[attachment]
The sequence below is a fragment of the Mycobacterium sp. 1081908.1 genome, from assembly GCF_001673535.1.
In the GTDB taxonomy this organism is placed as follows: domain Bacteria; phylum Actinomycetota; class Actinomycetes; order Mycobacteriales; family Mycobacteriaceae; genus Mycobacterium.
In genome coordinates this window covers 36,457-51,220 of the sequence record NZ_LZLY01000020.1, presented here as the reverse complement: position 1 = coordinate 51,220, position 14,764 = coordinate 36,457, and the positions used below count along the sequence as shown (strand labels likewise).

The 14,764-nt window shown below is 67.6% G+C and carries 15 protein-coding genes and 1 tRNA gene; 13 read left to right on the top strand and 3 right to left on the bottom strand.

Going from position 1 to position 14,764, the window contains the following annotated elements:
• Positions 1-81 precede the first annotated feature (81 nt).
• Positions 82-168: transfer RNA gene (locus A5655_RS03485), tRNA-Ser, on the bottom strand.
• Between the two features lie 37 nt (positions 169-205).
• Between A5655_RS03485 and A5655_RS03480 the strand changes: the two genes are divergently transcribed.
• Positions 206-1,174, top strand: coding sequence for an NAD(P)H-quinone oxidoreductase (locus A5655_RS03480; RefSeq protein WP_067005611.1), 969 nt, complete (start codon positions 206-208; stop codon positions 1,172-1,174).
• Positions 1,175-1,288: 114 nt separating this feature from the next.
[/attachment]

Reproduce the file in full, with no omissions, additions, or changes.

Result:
The sequence below is a fragment of the Mycobacterium sp. 1081908.1 genome, from assembly GCF_001673535.1.
In the GTDB taxonomy this organism is placed as follows: domain Bacteria; phylum Actinomycetota; class Actinomycetes; order Mycobacteriales; family Mycobacteriaceae; genus Mycobacterium.
In genome coordinates this window covers 36,457-51,220 of the sequence record NZ_LZLY01000020.1, presented here as the reverse complement: position 1 = coordinate 51,220, position 14,764 = coordinate 36,457, and the positions used below count along the sequence as shown (strand labels likewise).

The 14,764-nt window shown below is 67.6% G+C and carries 15 protein-coding genes and 1 tRNA gene; 13 read left to right on the top strand and 3 right to left on the bottom strand.

Going from position 1 to position 14,764, the window contains the following annotated elements:
• Positions 1-81 precede the first annotated feature (81 nt).
• Positions 82-168: transfer RNA gene (locus A5655_RS03485), tRNA-Ser, on the bottom strand.
• Between the two features lie 37 nt (positions 169-205).
• Between A5655_RS03485 and A5655_RS03480 the strand changes: the two genes are divergently transcribed.
• Positions 206-1,174, top strand: coding sequence for an NAD(P)H-quinone oxidoreductase (locus A5655_RS03480; RefSeq protein WP_067005611.1), 969 nt, complete (start codon positions 206-208; stop codon positions 1,172-1,174).
• Positions 1,175-1,288: 114 nt separating this feature from the next.